This film could have been titled “There Will Be Beef.”
It has been said that Western art is the art of putting in, and Eastern art is the art of leaving out. The new Japanese film "Fireworks" is like a Charles Bronson "Death Wish" movie so drained of story, cliche, convention and plot that nothing is left, except pure form and impulse. Not a frame, not a word, is excess. Takeshi Kitano, who made it, must be very serene or very angry; only extreme states allow such a narrow focus.
Kitano, who wrote, directed and edited the film, also stars as Nishi, a man whose only two emotional states are agony and ecstasy. As the film opens, he is a policeman whose young daughter died not long ago; now his wife is dying of leukemia. During a stakeout, his partner Horibe (Ron Osugi) suggests he go visit his wife in the hospital. He does, and while he is gone, another cop is killed and Horibe is so badly wounded that he will have to spend his life in a wheelchair.
A cop movie would have dwelled on the action. "Fireworks" reveals what happened only gradually, and at first we even misunderstand the source of the bullets. The movie is not about action, but about consequences and states of mind. Nishi leaves the police force, and we learn, abruptly, that he is deep in debt to Yakuza loan sharks. How? Why? Unimportant. All of those scenes that other films find so urgent are swept away here. When punk Yakuza collectors arrive in a noodle shop to try to get money from Nishi, he stabs one in the eyeball with a chopstick, so suddenly and in a shot so brief that we can hardly believe our eyes.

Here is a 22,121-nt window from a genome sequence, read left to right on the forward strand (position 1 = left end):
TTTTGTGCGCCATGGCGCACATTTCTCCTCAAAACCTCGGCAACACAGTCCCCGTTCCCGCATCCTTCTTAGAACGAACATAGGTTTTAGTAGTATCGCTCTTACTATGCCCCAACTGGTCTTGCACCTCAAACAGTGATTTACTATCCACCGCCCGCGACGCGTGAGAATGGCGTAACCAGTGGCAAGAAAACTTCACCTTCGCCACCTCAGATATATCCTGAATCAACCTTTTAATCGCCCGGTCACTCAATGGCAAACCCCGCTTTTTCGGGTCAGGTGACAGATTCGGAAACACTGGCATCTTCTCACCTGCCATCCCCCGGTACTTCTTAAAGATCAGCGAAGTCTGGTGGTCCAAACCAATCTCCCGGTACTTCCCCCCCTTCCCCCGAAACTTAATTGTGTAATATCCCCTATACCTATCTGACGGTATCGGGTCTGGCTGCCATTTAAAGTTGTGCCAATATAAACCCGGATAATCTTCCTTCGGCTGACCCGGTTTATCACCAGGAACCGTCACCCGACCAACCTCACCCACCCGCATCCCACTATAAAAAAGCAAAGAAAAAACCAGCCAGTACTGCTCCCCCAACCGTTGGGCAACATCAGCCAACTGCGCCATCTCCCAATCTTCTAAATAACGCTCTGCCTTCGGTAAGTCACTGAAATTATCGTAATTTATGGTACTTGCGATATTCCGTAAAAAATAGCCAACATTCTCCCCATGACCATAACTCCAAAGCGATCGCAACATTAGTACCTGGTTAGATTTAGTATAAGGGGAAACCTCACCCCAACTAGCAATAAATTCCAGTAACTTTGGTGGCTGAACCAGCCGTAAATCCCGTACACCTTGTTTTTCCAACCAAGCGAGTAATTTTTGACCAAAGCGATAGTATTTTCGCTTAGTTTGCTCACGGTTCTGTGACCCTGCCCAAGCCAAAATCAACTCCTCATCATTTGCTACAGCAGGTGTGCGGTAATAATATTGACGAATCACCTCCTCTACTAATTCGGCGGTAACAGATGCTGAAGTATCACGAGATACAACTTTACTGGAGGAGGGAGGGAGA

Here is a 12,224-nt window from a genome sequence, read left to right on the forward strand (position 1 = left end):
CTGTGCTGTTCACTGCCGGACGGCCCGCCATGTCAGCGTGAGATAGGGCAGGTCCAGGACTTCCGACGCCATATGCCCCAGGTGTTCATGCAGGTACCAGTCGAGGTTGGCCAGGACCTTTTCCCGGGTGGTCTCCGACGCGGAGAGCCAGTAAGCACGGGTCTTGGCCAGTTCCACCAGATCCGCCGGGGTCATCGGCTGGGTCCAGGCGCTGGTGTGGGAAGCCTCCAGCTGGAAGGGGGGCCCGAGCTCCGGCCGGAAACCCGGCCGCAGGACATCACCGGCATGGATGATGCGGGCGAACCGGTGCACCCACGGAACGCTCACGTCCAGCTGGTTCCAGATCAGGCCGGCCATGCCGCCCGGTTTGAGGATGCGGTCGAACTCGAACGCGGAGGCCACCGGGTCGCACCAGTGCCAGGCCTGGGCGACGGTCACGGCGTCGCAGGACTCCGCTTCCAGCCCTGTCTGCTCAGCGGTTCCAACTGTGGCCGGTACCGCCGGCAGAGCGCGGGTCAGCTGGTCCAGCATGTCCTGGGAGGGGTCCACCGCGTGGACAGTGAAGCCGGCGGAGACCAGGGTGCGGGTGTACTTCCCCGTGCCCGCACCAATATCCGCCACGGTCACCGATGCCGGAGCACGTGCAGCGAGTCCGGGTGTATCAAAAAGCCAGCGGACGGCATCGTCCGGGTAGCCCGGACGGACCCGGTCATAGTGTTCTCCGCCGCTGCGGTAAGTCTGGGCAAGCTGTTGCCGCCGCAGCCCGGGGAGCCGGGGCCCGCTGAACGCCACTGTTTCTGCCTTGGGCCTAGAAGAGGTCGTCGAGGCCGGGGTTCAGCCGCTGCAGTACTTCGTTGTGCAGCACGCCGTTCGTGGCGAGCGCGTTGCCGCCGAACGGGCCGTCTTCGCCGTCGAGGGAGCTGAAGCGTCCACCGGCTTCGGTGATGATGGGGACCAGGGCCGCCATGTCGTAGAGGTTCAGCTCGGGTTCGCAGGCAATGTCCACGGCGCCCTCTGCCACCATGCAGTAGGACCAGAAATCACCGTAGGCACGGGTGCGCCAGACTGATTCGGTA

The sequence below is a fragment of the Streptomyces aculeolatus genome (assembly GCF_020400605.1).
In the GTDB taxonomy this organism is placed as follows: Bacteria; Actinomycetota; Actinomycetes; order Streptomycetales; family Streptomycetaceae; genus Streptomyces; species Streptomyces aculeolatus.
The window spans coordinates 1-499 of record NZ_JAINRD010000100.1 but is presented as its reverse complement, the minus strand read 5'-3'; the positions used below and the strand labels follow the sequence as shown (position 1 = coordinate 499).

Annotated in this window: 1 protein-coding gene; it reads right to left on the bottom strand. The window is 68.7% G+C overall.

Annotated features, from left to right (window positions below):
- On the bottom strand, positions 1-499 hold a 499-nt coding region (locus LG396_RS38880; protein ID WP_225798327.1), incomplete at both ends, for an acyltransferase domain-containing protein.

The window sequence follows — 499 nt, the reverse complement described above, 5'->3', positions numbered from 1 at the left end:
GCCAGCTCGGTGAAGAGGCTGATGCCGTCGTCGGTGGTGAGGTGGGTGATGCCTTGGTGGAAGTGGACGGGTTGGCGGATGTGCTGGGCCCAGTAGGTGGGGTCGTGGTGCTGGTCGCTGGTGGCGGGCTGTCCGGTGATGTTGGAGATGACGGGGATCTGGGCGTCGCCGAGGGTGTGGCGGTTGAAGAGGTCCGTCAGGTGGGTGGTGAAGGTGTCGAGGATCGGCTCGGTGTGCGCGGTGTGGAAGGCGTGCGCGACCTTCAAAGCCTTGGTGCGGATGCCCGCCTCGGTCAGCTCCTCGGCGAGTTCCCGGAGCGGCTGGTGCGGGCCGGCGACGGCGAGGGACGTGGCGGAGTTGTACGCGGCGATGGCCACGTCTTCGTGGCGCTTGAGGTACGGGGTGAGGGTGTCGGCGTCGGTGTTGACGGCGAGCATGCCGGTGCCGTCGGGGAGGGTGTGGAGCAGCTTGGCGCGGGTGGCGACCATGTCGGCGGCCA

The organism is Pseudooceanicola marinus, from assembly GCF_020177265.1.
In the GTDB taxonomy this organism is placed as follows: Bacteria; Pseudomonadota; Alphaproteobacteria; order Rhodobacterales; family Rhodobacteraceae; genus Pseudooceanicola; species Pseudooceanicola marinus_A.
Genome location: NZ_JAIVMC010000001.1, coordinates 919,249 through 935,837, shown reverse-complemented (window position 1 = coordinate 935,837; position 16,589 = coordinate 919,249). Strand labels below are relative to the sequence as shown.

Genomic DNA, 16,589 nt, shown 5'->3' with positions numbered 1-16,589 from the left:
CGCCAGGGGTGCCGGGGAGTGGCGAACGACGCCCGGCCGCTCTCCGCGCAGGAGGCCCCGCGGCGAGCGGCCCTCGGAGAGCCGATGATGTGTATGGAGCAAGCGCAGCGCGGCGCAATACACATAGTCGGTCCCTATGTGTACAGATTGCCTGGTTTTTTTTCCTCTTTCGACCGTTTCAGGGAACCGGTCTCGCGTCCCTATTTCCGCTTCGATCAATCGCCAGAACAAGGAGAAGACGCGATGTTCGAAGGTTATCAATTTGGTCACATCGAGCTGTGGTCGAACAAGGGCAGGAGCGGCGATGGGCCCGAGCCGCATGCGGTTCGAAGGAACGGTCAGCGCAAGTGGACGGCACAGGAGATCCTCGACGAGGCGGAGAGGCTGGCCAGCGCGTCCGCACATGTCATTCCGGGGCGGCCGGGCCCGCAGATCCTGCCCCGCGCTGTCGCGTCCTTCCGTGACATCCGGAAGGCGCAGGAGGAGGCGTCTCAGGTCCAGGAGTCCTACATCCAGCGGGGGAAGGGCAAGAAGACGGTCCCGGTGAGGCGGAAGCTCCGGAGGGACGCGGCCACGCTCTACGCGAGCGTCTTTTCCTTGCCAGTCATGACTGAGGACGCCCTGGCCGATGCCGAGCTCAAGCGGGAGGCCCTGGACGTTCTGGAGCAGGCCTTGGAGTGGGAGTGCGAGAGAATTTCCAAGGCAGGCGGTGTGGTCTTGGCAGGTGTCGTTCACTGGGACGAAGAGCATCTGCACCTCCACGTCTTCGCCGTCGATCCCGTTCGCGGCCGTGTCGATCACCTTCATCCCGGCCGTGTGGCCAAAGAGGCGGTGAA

Nishi cares deeply for his wife, Miyuki (Kayoko Kishimoto), and wants to spend time with her. He robs a bank to raise the necessary cash. They do childish things together, such as playing with the kite of a girl they meet on the beach. Sometimes they dissolve in laughter. But when a stranger laughs at Miyuki for trying to water dead flowers, Nishi brutally beats him. And when more collectors arrive from the Yakuza, Nishi explodes again.